Bahlsen Orange Choco Leibniz
|Sunday 30 Nov 2003|
|When all else around you is letting you down there is one fruit above all others that you can rely on. The Orange. Oranges have a special role in the universe by providing one of the key reference points in our perception of reality, and the bonus is that they grow on trees. Not only do Oranges taste of orange, but they smell of orange too. Putting Clementines and Kumquats to one side for a moment, then we find in general they are about the size of an orange too. But their master stroke was to get a whole colour named after them. Not some dodgy made up Homebase paint chart colour like 'Watermelon', no a proper colour that appears in the rainbow. This is the point at which Lemons throw in the towel, along with Limes and Pink Grapefruit who were only along to see what all the fuss was about. To make sure that Orange continues in its unassailable position it has ensured that no new words have entered the English dictionary that might properly rhyme with it. That's why there is no such thing as a 'boringe' or a 'morange'. And now another feather in the cap for Orange as it has recently been selected by German biscuit bakers, Bahlsen, to appear in their much admired Choco Leibniz.
Now the Orange has always had a deep affinity with chocolate, and often goes head to head with Mint when manufactures are looking for a more refined taste for their confectionary or biscuits. We are very lucky that Bahlsen has chosen the UK as the place to launch their Orange Choco Leibniz, so we'll be munching on them before even the Germans who make them. Orange has taken to the Choco Leibniz like a duck to water.
One of the first guest reviews we ever received was Alan Bromley's Choco Leibniz review. Alan did such a good job that we thought it would be churlish to review the biscuits ourselves. However, Bahlsen have now given us the excuse we needed. The Choco Leibniz is really a cult biscuit that enjoys a fiercely loyal following. This ensures that there is always a place for Choco Leibniz in your supermarket. The substrate biscuit is essentially a German version of the French Petite Buerre, and is simply called the Leibniz. They have been baking them since 1891 in Hanover, when Bahlsen had a mere 10 employes. The Leibniz is actually quite a pleasant little biscuit, with the butter flavour clearly present.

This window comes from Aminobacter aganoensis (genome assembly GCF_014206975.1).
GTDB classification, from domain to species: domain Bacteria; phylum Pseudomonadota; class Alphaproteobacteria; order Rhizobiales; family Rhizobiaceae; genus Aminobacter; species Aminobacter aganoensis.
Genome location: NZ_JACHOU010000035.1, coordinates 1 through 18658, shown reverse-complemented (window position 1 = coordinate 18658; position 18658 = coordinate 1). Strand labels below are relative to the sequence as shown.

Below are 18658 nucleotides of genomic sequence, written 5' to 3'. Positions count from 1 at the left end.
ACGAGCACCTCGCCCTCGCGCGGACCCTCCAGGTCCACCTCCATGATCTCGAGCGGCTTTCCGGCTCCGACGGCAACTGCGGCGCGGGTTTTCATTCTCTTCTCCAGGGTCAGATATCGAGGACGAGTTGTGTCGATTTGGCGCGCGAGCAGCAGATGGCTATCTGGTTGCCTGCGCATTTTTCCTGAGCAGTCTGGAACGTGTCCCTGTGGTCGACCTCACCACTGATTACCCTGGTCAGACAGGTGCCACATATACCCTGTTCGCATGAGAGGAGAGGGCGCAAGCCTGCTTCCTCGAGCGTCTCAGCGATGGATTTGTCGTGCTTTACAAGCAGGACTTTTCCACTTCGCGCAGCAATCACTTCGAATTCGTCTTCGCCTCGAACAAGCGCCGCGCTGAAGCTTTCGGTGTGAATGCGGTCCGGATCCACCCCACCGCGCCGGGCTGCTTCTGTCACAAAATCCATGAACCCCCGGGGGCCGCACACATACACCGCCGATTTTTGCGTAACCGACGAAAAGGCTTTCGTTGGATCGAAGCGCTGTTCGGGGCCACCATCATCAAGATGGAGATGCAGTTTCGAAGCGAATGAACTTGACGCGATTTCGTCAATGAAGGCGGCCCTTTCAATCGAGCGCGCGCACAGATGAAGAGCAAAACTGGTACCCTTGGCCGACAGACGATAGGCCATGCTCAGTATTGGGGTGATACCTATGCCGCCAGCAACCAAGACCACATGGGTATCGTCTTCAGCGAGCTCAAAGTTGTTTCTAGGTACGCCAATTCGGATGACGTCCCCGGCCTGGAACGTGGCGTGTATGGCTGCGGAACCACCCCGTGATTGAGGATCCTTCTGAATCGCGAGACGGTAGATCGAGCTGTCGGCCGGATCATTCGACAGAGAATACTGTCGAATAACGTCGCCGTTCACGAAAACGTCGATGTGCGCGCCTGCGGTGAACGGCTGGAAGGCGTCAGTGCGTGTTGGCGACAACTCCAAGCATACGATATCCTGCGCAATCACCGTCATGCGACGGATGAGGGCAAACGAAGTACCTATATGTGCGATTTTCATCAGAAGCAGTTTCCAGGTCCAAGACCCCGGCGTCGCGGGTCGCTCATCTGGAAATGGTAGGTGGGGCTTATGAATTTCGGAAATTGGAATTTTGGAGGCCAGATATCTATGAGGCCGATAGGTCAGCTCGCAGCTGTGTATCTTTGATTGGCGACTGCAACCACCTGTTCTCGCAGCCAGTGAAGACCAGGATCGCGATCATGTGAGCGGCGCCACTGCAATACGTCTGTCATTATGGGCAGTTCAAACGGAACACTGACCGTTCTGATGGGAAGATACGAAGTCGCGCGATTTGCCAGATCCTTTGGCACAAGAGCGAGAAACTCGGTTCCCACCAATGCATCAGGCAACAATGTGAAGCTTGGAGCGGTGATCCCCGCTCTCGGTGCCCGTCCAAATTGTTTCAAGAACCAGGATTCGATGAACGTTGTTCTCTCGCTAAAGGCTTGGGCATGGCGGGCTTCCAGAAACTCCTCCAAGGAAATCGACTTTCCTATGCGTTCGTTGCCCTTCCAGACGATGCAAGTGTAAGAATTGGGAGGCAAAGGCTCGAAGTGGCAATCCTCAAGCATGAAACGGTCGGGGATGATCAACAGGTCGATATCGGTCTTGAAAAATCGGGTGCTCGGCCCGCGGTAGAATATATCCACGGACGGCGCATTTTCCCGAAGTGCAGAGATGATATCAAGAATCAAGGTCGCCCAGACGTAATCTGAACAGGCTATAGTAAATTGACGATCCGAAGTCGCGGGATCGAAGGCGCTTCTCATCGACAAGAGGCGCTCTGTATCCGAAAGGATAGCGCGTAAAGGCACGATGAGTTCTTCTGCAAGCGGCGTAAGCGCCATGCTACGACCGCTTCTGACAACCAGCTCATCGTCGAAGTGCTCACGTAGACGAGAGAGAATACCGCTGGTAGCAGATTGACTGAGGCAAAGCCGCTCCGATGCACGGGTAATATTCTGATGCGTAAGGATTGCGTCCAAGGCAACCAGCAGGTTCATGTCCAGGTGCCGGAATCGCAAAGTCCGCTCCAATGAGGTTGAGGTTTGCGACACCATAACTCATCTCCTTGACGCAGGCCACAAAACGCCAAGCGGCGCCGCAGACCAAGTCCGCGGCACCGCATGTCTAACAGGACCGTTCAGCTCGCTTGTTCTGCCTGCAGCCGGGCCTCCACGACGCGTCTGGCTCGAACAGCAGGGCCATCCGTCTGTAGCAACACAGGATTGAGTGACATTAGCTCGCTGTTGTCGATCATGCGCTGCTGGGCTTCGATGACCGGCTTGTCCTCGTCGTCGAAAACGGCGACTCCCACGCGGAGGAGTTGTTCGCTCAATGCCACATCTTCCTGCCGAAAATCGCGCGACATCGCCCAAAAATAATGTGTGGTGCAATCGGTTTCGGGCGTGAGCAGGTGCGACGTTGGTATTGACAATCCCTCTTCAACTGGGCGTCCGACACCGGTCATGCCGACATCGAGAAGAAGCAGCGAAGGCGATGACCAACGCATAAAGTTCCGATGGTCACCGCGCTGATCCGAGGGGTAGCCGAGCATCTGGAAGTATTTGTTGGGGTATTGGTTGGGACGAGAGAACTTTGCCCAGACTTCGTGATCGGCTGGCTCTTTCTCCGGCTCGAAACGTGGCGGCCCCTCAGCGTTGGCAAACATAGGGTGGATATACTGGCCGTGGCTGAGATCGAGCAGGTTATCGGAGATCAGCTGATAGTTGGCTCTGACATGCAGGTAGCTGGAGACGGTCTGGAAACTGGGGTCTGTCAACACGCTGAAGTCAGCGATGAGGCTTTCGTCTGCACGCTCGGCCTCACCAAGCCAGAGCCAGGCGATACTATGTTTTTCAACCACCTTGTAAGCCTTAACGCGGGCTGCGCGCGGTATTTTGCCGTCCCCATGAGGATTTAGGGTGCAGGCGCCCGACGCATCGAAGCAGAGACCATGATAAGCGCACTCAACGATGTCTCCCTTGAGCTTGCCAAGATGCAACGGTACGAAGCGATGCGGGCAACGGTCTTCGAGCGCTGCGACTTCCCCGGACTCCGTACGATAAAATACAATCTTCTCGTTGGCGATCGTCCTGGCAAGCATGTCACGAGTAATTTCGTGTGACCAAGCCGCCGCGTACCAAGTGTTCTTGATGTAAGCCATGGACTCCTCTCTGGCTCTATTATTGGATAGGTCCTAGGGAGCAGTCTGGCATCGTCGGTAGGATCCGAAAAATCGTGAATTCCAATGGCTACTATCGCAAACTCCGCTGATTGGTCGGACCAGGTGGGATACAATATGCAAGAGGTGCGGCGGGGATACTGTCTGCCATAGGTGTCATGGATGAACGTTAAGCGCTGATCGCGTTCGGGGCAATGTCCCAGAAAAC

The Choco Leibniz prides itself on its unique construction, which involves filling moulds with chocolate then just as it is starting to set dropping in the Leibniz biscuit. The result is a biscuit that has a frill of chocolate and very fine detail in its chocolate relief. Obviously the first thing to do when eating one is to remove the frill of chocolate with your incisors. Having done so you can hold the biscuit securely without getting chocolately fingers.
Bahlsen tell us that people are most loyal to the plain chocolate version, however when the product is in any sort of promotion then the milk chocolate one takes the lions share of sales. Therefore to launch the Orange version it was decided to go for milk chocolate. However, its a fair bet that all you plain chocolate fans will be catered for in due course.
The taste of the new Orange version is at once familiar to any fans of Dawn French's allegedly favourite confectionary. Bahlsen reckon that if you put the two head to head theirs tastes better, and it might well do given the famous quality of their chocolate. The crisp biscuit with the rich orangey chocolate did remind me briefly of vintage orange clubs, so that is praise indeed.
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Sainsbury's Ginger Crinkle
|Tuesday 18 Nov 2003|
|We don't get ourselves into Sainsbury's as often as I would like, which is a pity biscuit wise, as I really like their comforting biscuit ambiance. Sainsbury's own label biscuits shine like a little beacon of light, with such gems as All butter biscuits with currents, and half coated round Rich teas in milk or plain. Wandering the aisle we find several sensible mixed triple packs for 99p. Forming a posse with a pack of malted milks and lemon thins, which we previously reviewed, was a pack of Sainsbury's Ginger crunch. This was fairly exciting stuff the triple pack obviously means these are standard issue cannon fodder type biscuits, but there was an eclectic feel to this grouping. I grabbed a single pack and decided to investigate.